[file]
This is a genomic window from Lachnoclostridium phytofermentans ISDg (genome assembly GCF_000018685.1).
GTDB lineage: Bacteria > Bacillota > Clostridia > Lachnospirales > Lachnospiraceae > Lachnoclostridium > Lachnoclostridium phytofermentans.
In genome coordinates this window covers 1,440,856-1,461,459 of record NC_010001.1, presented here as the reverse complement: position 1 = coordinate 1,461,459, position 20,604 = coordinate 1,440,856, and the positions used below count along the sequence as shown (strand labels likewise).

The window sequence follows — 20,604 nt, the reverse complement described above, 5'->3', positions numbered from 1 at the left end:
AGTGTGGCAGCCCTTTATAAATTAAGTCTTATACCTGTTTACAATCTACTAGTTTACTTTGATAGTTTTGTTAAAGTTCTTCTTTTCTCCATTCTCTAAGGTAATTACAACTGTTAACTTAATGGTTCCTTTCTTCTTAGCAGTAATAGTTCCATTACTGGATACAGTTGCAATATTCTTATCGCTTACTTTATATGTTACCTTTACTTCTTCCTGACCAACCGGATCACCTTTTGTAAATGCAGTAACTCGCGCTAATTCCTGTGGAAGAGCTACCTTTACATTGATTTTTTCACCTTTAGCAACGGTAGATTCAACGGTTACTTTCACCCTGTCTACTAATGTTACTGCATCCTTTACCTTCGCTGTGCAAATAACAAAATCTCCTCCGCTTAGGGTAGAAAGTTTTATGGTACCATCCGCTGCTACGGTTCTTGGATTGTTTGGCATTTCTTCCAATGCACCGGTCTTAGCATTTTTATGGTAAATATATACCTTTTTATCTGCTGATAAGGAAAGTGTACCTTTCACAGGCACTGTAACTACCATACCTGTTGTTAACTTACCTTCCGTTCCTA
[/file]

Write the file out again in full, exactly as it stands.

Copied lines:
This is a genomic window from Lachnoclostridium phytofermentans ISDg (genome assembly GCF_000018685.1).
GTDB lineage: Bacteria > Bacillota > Clostridia > Lachnospirales > Lachnospiraceae > Lachnoclostridium > Lachnoclostridium phytofermentans.
In genome coordinates this window covers 1,440,856-1,461,459 of record NC_010001.1, presented here as the reverse complement: position 1 = coordinate 1,461,459, position 20,604 = coordinate 1,440,856, and the positions used below count along the sequence as shown (strand labels likewise).

The window sequence follows — 20,604 nt, the reverse complement described above, 5'->3', positions numbered from 1 at the left end:
AGTGTGGCAGCCCTTTATAAATTAAGTCTTATACCTGTTTACAATCTACTAGTTTACTTTGATAGTTTTGTTAAAGTTCTTCTTTTCTCCATTCTCTAAGGTAATTACAACTGTTAACTTAATGGTTCCTTTCTTCTTAGCAGTAATAGTTCCATTACTGGATACAGTTGCAATATTCTTATCGCTTACTTTATATGTTACCTTTACTTCTTCCTGACCAACCGGATCACCTTTTGTAAATGCAGTAACTCGCGCTAATTCCTGTGGAAGAGCTACCTTTACATTGATTTTTTCACCTTTAGCAACGGTAGATTCAACGGTTACTTTCACCCTGTCTACTAATGTTACTGCATCCTTTACCTTCGCTGTGCAAATAACAAAATCTCCTCCGCTTAGGGTAGAAAGTTTTATGGTACCATCCGCTGCTACGGTTCTTGGATTGTTTGGCATTTCTTCCAATGCACCGGTCTTAGCATTTTTATGGTAAATATATACCTTTTTATCTGCTGATAAGGAAAGTGTACCTTTCACAGGCACTGTAACTACCATACCTGTTGTTAACTTACCTTCCGTTCCTA